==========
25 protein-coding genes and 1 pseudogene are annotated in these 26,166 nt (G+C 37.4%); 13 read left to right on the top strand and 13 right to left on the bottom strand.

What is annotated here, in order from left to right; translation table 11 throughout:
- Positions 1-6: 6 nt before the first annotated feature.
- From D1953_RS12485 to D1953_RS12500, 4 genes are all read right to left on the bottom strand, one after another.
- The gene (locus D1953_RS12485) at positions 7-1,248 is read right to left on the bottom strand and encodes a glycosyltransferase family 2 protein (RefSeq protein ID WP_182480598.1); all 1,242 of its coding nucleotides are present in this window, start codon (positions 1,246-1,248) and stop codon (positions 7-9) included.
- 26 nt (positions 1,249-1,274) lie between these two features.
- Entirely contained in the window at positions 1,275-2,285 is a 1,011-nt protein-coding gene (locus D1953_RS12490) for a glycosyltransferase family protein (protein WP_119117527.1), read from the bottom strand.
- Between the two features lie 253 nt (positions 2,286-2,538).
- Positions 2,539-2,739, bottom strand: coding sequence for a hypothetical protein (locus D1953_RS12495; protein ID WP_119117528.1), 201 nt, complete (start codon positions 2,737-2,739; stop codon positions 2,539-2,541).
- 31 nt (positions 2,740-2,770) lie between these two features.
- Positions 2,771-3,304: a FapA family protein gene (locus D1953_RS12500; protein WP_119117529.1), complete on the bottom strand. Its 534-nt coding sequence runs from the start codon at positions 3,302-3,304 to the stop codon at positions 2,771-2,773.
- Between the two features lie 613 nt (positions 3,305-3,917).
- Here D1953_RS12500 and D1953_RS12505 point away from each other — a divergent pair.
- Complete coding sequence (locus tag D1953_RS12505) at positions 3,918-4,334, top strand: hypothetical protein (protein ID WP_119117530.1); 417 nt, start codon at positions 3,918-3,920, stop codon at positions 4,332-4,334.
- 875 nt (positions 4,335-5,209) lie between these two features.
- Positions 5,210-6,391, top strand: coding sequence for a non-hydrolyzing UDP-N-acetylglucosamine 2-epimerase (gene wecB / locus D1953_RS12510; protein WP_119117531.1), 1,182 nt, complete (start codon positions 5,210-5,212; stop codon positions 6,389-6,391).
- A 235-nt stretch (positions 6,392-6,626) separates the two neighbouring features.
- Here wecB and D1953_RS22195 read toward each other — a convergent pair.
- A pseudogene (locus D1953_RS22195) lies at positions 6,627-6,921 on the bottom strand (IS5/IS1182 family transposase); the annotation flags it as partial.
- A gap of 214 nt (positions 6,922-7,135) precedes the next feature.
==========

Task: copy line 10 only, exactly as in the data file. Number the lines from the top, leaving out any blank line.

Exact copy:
- 31 nt (positions 2,740-2,770) lie between these two features.